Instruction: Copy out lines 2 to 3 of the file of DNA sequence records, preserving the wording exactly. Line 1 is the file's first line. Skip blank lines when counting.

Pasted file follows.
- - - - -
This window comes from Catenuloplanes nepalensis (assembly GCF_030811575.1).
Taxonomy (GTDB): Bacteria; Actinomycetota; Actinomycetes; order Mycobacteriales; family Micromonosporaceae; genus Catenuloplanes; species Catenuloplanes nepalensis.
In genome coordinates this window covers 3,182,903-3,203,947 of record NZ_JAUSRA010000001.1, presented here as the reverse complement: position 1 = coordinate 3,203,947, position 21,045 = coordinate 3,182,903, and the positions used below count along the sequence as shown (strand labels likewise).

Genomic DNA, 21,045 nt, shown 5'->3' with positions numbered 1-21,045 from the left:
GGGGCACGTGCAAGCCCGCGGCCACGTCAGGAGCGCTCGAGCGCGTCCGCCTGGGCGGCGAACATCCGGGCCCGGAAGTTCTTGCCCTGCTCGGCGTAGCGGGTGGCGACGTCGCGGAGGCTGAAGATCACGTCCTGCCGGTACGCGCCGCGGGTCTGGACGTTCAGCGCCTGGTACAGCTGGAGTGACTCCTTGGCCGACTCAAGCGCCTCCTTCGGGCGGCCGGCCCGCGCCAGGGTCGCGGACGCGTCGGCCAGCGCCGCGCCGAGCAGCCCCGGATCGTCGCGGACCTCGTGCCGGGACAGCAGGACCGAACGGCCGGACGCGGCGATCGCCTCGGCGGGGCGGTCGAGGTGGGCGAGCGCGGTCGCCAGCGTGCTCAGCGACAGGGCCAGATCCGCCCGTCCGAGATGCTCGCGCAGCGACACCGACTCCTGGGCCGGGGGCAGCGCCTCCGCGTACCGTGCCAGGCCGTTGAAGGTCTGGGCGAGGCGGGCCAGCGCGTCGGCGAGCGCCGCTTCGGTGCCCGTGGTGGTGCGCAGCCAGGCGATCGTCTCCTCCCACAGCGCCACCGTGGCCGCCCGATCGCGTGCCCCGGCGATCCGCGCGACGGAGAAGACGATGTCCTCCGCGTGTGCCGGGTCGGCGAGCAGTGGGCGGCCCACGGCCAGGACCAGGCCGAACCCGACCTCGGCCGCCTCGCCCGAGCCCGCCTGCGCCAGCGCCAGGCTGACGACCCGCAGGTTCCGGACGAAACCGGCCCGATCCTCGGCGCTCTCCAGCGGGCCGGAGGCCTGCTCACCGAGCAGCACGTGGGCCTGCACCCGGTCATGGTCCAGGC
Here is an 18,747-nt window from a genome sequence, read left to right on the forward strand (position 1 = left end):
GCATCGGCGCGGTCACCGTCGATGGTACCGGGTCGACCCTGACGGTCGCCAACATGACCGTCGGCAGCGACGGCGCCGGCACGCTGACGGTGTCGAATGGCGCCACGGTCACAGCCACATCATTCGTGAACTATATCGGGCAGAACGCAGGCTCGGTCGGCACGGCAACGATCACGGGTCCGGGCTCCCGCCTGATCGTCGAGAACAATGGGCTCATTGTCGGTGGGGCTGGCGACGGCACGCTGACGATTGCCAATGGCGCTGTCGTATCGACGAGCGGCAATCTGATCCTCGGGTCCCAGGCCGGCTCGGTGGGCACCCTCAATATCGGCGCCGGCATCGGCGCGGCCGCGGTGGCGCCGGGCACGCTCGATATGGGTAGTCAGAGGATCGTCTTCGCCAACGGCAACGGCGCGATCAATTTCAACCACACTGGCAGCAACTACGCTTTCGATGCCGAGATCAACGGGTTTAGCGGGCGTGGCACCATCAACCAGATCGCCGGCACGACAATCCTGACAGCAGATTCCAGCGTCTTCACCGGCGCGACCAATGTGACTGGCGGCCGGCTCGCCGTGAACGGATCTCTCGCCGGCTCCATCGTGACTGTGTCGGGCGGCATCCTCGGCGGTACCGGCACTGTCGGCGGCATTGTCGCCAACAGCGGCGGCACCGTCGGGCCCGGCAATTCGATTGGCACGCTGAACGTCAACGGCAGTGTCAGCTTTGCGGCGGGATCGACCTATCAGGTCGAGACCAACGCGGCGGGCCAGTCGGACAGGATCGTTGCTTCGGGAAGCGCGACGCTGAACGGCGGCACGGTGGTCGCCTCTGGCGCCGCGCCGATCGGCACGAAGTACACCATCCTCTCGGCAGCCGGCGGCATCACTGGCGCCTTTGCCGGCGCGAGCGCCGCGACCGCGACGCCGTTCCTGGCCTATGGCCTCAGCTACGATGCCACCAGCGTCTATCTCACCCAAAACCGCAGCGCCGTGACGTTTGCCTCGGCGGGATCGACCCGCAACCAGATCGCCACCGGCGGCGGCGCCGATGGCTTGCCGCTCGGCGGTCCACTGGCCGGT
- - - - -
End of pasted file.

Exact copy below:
Taxonomy (GTDB): Bacteria; Actinomycetota; Actinomycetes; order Mycobacteriales; family Micromonosporaceae; genus Catenuloplanes; species Catenuloplanes nepalensis.
In genome coordinates this window covers 3,182,903-3,203,947 of record NZ_JAUSRA010000001.1, presented here as the reverse complement: position 1 = coordinate 3,203,947, position 21,045 = coordinate 3,182,903, and the positions used below count along the sequence as shown (strand labels likewise).